As a parent, you may notice that your child is exhibiting anxious behaviour, but you aren’t sure where it could have come from. Are they being bullied at school? Maybe they have had too much going on this week. A friend didn’t do what they wanted at recess today, so they were upset.
There are many reasons why a child might experience anxiety. One of the contributing factors can be our perception of anxiety and the pressure that you put on yourself and your family in your daily life.
According to Golda Ginsburg, PhD, a psychologist and professor at the University of Connecticut Health, “we know children whose parents struggle with anxiety are at elevated risk”. Even if parents don't model anxious behaviors, they can inadvertently accommodate their child's anxiety, which research shows can make symptoms persist and worsen. Often, that behavior comes from a place of good intention. "When you see your child frightened, your natural instinct as a parent is to protect them and reassure and comfort them," Ginsburg says.
Some examples of ways that parents might model anxiety would be in the way that we model how to handle difficult or uncomfortable situations. Compare this approach: “Just stand still, and the bee will go away” with “Oh! There’s a bee! Run!”. Another way it might show up in how you handle their stresses at school. Consider “What did your teacher say to you? I’m going to go in there tomorrow and have a talk with her, she can’t make you sit beside Johnny!” compared to “I can hear you’re frustrated that you have to sit beside Johnny now. What do you think your options might be in this situation?”
When we try to protect our children from all stress, we actually do them a disfavour, because they don’t learn the skills that are required to overcome the challenges they will inevitably be facing in life.
One of the first steps in helping your child manage anxiety is to identify what the difference is between stress and anxiety. Stress is your body’s reaction to a trigger and is generally a short-term experience. There is positive and negative stress. Positive stress can motivate your child to try harder, and to push themselves a bit further than they thought they could go, resulting in a feeling of accomplishment. Stress can also be identified because your child is able to reduce the symptoms of that stress once the perceived threat has been resolved.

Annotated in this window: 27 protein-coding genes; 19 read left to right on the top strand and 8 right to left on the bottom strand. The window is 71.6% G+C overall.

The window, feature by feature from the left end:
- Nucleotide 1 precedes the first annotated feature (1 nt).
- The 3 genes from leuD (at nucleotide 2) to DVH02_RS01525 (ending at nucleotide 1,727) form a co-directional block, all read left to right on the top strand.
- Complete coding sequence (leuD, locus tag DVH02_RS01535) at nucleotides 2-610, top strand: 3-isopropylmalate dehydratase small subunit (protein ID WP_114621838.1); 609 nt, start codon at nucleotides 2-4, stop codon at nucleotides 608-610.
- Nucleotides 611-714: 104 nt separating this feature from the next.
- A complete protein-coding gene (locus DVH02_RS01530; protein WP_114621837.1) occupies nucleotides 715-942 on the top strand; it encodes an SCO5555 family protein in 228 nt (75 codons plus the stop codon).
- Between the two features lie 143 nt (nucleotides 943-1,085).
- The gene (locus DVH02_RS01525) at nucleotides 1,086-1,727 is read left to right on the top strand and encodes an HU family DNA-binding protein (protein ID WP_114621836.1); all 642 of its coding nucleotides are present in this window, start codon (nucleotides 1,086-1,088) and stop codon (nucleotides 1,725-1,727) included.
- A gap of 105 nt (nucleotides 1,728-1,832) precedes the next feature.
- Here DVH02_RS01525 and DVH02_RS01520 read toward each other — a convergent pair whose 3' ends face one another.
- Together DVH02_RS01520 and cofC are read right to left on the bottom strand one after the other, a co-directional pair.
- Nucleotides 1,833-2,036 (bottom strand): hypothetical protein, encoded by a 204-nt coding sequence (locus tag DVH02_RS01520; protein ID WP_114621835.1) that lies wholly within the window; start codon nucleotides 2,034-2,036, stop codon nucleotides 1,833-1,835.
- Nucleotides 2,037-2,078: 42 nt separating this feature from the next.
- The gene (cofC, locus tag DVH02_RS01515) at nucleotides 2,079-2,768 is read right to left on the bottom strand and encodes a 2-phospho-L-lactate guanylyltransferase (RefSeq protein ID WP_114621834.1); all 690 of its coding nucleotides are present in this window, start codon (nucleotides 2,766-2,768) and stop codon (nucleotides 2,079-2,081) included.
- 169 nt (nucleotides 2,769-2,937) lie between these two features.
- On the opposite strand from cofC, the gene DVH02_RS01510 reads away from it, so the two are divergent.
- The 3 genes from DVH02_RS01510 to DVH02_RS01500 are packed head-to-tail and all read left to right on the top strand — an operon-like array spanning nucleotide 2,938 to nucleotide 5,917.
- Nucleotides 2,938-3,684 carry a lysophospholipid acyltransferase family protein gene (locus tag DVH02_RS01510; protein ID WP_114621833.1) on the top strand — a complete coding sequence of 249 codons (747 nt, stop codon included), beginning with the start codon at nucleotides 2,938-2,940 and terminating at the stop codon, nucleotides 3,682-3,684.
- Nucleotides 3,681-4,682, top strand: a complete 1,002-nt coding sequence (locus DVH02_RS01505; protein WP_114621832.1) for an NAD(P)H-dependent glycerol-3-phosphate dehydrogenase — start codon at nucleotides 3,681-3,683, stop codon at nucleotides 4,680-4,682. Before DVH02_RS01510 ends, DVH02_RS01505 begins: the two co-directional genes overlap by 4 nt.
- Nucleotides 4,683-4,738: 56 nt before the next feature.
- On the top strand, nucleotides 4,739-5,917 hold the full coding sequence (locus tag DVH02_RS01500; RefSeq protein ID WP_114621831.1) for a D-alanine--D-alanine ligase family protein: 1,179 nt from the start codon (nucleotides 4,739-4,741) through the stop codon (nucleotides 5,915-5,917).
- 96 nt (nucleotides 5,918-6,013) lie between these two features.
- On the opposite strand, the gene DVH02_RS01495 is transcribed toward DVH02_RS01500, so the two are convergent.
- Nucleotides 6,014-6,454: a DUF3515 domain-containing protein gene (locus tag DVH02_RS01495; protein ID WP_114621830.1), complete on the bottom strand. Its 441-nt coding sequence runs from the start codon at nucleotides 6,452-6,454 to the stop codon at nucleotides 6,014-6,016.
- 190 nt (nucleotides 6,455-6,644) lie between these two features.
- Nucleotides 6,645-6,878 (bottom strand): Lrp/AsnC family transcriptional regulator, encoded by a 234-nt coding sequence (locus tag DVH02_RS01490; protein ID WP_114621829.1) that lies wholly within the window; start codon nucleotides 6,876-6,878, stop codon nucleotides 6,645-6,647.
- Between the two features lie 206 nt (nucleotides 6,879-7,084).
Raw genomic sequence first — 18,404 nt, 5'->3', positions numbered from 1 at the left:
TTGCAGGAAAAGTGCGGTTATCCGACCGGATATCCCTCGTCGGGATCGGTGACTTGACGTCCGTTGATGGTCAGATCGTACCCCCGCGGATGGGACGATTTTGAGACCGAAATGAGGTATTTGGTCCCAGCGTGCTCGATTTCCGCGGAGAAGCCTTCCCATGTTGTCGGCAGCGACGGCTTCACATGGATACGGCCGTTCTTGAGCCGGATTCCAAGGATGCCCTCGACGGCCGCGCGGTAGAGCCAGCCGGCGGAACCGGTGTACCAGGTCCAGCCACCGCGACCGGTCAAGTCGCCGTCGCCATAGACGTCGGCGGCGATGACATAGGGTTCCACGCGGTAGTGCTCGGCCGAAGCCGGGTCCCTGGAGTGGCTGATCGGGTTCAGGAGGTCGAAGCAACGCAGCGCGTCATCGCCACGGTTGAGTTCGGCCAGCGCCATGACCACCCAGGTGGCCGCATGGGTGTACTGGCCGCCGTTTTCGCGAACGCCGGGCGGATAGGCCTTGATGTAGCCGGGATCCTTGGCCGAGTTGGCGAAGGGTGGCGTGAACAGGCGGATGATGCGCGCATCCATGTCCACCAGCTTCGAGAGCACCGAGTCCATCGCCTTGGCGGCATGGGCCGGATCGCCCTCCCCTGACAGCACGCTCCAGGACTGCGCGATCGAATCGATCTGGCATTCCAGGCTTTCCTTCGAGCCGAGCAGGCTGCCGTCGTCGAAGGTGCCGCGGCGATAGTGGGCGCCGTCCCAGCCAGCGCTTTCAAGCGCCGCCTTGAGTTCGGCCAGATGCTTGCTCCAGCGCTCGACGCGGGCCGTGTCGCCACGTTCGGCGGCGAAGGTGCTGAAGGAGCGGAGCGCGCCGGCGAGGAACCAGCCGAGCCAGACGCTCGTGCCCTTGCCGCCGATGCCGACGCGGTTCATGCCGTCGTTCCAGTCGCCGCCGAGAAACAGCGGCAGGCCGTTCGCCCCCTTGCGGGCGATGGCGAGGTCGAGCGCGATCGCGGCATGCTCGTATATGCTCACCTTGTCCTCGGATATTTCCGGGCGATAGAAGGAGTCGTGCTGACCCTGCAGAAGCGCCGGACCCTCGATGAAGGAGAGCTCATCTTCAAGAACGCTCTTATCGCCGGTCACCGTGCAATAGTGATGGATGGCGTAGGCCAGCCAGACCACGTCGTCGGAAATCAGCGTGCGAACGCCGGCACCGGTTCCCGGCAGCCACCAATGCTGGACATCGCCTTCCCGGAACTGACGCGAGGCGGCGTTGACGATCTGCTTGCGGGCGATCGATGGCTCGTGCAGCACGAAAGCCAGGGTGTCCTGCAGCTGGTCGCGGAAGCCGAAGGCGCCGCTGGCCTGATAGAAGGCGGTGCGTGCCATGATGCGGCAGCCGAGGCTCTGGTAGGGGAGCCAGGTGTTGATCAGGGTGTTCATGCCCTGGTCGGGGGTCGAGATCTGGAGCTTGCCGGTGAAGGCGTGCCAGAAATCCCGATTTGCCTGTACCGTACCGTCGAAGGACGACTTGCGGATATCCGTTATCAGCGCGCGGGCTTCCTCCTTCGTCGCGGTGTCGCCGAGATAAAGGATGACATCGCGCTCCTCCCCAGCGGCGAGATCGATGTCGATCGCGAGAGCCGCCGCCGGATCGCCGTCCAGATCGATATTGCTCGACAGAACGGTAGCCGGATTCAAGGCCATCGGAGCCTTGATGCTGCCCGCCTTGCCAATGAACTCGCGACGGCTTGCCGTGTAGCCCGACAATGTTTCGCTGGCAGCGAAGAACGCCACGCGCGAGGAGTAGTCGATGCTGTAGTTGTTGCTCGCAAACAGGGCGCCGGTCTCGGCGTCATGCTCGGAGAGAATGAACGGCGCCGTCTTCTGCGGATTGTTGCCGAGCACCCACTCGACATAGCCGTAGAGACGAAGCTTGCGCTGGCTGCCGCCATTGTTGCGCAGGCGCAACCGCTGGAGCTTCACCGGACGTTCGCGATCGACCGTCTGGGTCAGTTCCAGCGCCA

Anxiety might start out as stress, but it hangs around for the long haul, it is a clinical disorder in which your worries don’t necessarily have a specific trigger. “Anxiety is the sense of discomfort, restlessness, or uncertainty that is internally generated” David Spiegel, MD, director of Stanford Medicine’s Center on Stress and Health.
Check in with yourself. Could this be coming from your own level of stress right now or the level of the stress of the family as a whole? For example, is your schedule jam packed? Is there any room for errors or do you all need to be “on” all the time in order to make life work?
We want our children to experience that great feeling of achievement and having success, but has that become the focus for you rather than helping them enjoy their activities or school and do the best they can?
Let your son or daughter take the primary responsibility for learning to manage their anxiety.
Be there to help your child, but remember it is important that you don’t try to take over and instruct your child on when and what they do. Let them take the lead.
Picture your role as being the motivator. Acknowledge their efforts and reward them of progress in learning to manage anxiety.**
You have so many important roles and wear so many different hats as a parent. We hope that this article helps you to consider some ways that your can help yourself and your child. This can actually be good news for you in that you have the power to help your child manage their anxiety by helping yourself first.
Next month we will share some tips on some practical tools to provide you and your child with in order to manage anxiety when it creeps up.
**adapted from the Cool Kids Adolescent Anxiety Program